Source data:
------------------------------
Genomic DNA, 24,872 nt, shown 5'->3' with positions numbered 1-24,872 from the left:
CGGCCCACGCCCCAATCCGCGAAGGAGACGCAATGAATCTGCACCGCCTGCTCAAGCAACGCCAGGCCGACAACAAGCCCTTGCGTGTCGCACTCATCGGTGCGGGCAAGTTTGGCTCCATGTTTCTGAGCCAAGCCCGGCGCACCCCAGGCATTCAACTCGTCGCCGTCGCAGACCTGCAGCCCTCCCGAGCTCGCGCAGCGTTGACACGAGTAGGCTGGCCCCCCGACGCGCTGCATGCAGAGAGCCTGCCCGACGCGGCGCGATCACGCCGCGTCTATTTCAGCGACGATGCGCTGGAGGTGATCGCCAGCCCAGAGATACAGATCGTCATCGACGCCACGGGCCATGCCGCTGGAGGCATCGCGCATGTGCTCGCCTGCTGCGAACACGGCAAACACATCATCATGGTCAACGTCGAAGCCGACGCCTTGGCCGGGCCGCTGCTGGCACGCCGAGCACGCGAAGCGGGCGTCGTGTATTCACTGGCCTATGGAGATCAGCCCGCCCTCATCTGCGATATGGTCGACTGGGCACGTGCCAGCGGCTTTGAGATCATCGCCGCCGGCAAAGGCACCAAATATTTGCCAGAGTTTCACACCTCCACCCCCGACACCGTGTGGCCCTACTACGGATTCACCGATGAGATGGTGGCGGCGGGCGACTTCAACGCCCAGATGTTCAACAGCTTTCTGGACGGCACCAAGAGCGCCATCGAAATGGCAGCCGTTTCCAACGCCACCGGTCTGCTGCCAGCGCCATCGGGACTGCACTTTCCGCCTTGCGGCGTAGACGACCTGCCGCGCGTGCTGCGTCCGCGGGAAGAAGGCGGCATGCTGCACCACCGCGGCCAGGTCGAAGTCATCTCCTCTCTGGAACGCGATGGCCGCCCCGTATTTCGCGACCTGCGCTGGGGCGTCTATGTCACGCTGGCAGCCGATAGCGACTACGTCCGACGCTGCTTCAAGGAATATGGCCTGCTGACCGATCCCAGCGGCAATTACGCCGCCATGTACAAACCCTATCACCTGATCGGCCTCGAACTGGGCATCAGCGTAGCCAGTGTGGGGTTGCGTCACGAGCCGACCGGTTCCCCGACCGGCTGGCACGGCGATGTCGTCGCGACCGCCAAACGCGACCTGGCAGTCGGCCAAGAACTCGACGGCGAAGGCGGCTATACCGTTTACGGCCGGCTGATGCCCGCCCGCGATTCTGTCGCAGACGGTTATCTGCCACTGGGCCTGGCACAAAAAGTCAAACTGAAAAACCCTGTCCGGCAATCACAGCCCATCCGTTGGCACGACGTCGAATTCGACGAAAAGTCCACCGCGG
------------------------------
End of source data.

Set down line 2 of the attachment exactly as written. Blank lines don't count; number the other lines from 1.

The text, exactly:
CGGCCCACGCCCCAATCCGCGAAGGAGACGCAATGAATCTGCACCGCCTGCTCAAGCAACGCCAGGCCGACAACAAGCCCTTGCGTGTCGCACTCATCGGTGCGGGCAAGTTTGGCTCCATGTTTCTGAGCCAAGCCCGGCGCACCCCAGGCATTCAACTCGTCGCCGTCGCAGACCTGCAGCCCTCCCGAGCTCGCGCAGCGTTGACACGAGTAGGCTGGCCCCCCGACGCGCTGCATGCAGAGAGCCTGCCCGACGCGGCGCGATCACGCCGCGTCTATTTCAGCGACGATGCGCTGGAGGTGATCGCCAGCCCAGAGATACAGATCGTCATCGACGCCACGGGCCATGCCGCTGGAGGCATCGCGCATGTGCTCGCCTGCTGCGAACACGGCAAACACATCATCATGGTCAACGTCGAAGCCGACGCCTTGGCCGGGCCGCTGCTGGCACGCCGAGCACGCGAAGCGGGCGTCGTGTATTCACTGGCCTATGGAGATCAGCCCGCCCTCATCTGCGATATGGTCGACTGGGCACGTGCCAGCGGCTTTGAGATCATCGCCGCCGGCAAAGGCACCAAATATTTGCCAGAGTTTCACACCTCCACCCCCGACACCGTGTGGCCCTACTACGGATTCACCGATGAGATGGTGGCGGCGGGCGACTTCAACGCCCAGATGTTCAACAGCTTTCTGGACGGCACCAAGAGCGCCATCGAAATGGCAGCCGTTTCCAACGCCACCGGTCTGCTGCCAGCGCCATCGGGACTGCACTTTCCGCCTTGCGGCGTAGACGACCTGCCGCGCGTGCTGCGTCCGCGGGAAGAAGGCGGCATGCTGCACCACCGCGGCCAGGTCGAAGTCATCTCCTCTCTGGAACGCGATGGCCGCCCCGTATTTCGCGACCTGCGCTGGGGCGTCTATGTCACGCTGGCAGCCGATAGCGACTACGTCCGACGCTGCTTCAAGGAATATGGCCTGCTGACCGATCCCAGCGGCAATTACGCCGCCATGTACAAACCCTATCACCTGATCGGCCTCGAACTGGGCATCAGCGTAGCCAGTGTGGGGTTGCGTCACGAGCCGACCGGTTCCCCGACCGGCTGGCACGGCGATGTCGTCGCGACCGCCAAACGCGACCTGGCAGTCGGCCAAGAACTCGACGGCGAAGGCGGCTATACCGTTTACGGCCGGCTGATGCCCGCCCGCGATTCTGTCGCAGACGGTTATCTGCCACTGGGCCTGGCACAAAAAGTCAAACTGAAAAACCCTGTCCGGCAATCACAGCCCATCCGTTGGCACGACGTCGAATTCGACGAAAAGTCCACCGCGG